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To evaluate the National Health Safety Network (NHSN) hospital-onset Clostridioides difficile infection (HO-CDI) standardized infection ratio (SIR) risk adjustment for general acute-care hospitals with large numbers of intensive care unit (ICU), oncology unit, and hematopoietic cell transplant (HCT) patients.
Retrospective cohort study.
Eight tertiary-care referral general hospitals in California.
We used FY 2016 data and the published 2015 rebaseline NHSN HO-CDI SIR. We compared facility-wide inpatient HO-CDI events and SIRs, with and without ICU data, oncology and/or HCT unit data, and ICU bed adjustment.
For these hospitals, the median unmodified HO-CDI SIR was 1.24 (interquartile range [IQR], 1.15–1.34); 7 hospitals qualified for the highest ICU bed adjustment; 1 hospital received the second highest ICU bed adjustment; and all had oncology-HCT units with no additional adjustment per the NHSN. Removal of ICU data and the ICU bed adjustment decreased HO-CDI events (median, −25%; IQR, −20% to −29%) but increased the SIR at all hospitals (median, 104%; IQR, 90%–105%). Removal of oncology-HCT unit data decreased HO-CDI events (median, −15%; IQR, −14% to −21%) and decreased the SIR at all hospitals (median, −8%; IQR, −4% to −11%).
For tertiary-care referral hospitals with specialized ICUs and a large number of ICU beds, the ICU bed adjustor functions as a global adjustment in the SIR calculation, accounting for the increased complexity of patients in ICUs and non-ICUs at these facilities. However, the SIR decrease with removal of oncology and HCT unit data, even with the ICU bed adjustment, suggests that an additional adjustment should be considered for oncology and HCT units within general hospitals, perhaps similar to what is done for ICU beds in the current SIR.
Healthcare-associated infection reporting validation is essential because this information is increasingly used in public healthcare quality assurances and care reimbursement. Washington State’s validation of central line-associated bloodstream infection reporting applies credible quality sciences methods to ensure that hospital reporting accuracy is maintained. This paper details findings and costs from our experience.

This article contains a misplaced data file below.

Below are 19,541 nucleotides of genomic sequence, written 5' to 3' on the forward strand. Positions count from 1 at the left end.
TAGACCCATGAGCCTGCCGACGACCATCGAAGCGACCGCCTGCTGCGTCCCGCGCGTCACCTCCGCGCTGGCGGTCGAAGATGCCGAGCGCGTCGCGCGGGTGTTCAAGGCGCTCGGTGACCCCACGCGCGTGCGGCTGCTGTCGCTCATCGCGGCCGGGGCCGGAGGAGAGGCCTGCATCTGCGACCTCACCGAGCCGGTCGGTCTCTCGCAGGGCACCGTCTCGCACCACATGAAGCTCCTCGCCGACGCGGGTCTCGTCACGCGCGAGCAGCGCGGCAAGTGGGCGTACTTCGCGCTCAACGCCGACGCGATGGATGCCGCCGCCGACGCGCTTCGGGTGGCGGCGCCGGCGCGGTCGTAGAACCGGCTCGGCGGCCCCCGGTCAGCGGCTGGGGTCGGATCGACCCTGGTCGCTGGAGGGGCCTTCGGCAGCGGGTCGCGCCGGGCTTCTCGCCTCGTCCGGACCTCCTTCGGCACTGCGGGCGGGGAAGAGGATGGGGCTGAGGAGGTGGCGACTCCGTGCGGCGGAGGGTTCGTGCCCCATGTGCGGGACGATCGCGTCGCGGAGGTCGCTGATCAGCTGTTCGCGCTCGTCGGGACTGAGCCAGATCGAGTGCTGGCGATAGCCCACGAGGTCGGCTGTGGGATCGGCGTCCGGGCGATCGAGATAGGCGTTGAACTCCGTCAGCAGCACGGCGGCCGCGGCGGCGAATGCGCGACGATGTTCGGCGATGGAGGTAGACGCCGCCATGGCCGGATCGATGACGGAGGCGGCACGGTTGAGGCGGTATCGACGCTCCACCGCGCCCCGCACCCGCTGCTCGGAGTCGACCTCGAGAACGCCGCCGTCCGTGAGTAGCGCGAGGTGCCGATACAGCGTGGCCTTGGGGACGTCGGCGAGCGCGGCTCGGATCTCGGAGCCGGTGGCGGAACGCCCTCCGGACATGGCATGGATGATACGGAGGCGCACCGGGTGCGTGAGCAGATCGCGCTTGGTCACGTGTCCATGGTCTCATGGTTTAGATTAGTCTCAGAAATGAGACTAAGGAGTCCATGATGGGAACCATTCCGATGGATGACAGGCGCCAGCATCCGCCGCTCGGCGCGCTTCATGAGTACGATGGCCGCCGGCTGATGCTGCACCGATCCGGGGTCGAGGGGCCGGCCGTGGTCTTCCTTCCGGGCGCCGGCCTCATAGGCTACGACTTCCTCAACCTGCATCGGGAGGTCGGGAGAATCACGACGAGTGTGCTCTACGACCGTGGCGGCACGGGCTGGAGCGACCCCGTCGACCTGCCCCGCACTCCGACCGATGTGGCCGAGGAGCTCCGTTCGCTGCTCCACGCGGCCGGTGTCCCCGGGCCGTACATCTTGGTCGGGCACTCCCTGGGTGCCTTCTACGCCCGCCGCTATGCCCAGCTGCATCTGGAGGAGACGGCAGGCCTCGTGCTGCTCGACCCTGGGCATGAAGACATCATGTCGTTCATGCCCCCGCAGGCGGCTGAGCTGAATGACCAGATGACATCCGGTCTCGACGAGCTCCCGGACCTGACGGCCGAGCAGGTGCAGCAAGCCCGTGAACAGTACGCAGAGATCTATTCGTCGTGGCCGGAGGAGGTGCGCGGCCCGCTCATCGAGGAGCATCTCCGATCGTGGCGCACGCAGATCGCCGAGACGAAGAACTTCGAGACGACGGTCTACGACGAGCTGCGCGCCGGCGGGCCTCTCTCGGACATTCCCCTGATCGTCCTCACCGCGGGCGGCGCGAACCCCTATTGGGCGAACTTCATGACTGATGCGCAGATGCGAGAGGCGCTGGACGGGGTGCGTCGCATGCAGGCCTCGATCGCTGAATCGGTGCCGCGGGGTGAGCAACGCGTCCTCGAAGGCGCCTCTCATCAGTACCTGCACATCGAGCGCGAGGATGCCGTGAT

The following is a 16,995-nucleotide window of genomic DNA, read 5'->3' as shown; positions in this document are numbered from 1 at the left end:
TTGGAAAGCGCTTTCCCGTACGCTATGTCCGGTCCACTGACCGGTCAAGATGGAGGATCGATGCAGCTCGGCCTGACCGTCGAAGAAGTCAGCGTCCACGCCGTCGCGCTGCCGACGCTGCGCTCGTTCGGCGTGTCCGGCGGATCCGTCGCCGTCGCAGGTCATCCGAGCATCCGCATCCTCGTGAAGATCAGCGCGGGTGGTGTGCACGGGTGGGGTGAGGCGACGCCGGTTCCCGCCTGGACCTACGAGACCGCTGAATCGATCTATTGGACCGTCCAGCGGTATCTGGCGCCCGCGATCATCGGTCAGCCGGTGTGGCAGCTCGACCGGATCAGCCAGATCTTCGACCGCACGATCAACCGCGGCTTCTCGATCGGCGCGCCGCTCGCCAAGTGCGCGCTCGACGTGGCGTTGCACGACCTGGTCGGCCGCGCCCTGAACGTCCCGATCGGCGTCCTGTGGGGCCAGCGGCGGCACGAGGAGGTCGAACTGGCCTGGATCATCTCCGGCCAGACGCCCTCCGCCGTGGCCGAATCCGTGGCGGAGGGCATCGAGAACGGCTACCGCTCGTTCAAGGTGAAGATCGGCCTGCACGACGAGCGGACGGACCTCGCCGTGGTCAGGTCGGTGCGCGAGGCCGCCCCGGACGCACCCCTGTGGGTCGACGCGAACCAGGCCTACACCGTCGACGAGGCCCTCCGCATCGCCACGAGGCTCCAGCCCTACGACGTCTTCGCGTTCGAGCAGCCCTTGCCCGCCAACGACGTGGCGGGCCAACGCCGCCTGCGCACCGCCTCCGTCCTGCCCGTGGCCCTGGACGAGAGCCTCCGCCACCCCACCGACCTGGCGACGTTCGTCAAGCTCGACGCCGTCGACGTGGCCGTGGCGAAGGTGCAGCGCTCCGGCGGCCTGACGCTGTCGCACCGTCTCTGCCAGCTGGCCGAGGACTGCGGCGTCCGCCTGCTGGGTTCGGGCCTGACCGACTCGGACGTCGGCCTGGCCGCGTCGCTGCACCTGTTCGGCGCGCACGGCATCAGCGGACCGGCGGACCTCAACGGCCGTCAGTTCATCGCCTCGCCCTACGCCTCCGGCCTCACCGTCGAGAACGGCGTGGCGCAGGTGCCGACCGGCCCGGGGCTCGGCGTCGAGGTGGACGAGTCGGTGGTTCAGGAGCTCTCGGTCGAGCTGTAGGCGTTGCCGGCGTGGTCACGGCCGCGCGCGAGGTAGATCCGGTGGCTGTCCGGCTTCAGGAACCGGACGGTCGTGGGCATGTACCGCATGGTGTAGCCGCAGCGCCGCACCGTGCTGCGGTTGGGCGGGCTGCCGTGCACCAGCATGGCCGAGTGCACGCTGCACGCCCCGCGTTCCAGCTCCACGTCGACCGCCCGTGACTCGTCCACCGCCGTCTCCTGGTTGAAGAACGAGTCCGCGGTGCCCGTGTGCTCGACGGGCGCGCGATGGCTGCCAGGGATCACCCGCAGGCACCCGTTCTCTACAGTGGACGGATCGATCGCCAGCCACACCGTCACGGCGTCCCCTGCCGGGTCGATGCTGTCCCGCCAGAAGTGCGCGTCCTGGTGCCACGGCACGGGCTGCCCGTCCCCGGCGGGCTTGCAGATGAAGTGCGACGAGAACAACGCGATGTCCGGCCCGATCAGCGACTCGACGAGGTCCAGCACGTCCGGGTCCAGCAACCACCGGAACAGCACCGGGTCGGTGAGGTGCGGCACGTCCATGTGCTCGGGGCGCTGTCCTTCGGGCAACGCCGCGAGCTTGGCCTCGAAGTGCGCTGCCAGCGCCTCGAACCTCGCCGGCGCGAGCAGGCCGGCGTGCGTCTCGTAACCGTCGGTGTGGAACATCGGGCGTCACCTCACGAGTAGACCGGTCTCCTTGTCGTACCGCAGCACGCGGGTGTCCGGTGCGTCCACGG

The government publishes 3 different public report surgical site infection (SSI) metrics, all called standardized infection ratios (SIRs), that impact perceived hospital quality. We conducted a non-random cross-sectional observational pilot study of 20 California hospitals that voluntarily submitted colon surgery and SSI data. Discordant SIR values, leading to contradictory conclusions, occurred in 35% of these hospitals.
Little is known about postdischarge surveillance practices currently in place among American hospitals. This survey describes practices used by acute care hospitals covered by Washington State's legislated mandate for public reporting of surgical site infections. While the vast majority of facilities use multiple techniques, wide variation in practices was discovered.
The standardized infection ratio (SIR) is an indirectly standardized morbidity ratio that has been used to compare the infection rate in a hospital with an expected number of infections from a national standard and is being increasingly promoted as a metric for the public reporting of healthcare-associated infections (HAIs).
To identify potential discrepancies between SIR and other measures of risk.
Hypothetical and real data were compared using relative risk, a directly standardized morbidity ratio, and SIR values across a range of varying hospital population compositions.
In real and hypothetical data, other summary statistics were consistent with each other and with underlying HAI incidence density rates. However, use of the SIR frequently led to conclusions inconsistent with these other inherently unbiased estimators.
Because of a recognized type of distortion inherent in the calculation of indirectly standardized ratios, use of the SIR can lead to conclusions that differ from those reached when using other traditional measures of risk and to incorrect assessments of conclusions about the performance of hospitals or states. In addition, the tendency to inappropriately arrange SIR values in rank order for comparison makes SIR unsuitable as a statewide metric for monitoring HAIs.
L’arbre. Les arbres du genre Carapa (Meliaceae) sont
présents dans toutes les forêts d’Afrique tropicale au niveau de l’équateur, du rift
d’Albertine jusqu’au Sénégal et au Mali pour sa distribution la plus septentrionale. En
Afrique comme en Amérique tropicale, le carapa est une source importante de Produits
Forestiers ligneux (bois) et Non-Ligneux (PFNL). Le fruit et les graines. Le
fruit typique de carapa est une capsule à quatre ou cinq valves qui renferment chacune
deux à cinq graines, soit un total de huit à vingt graines par fruit. L’extraction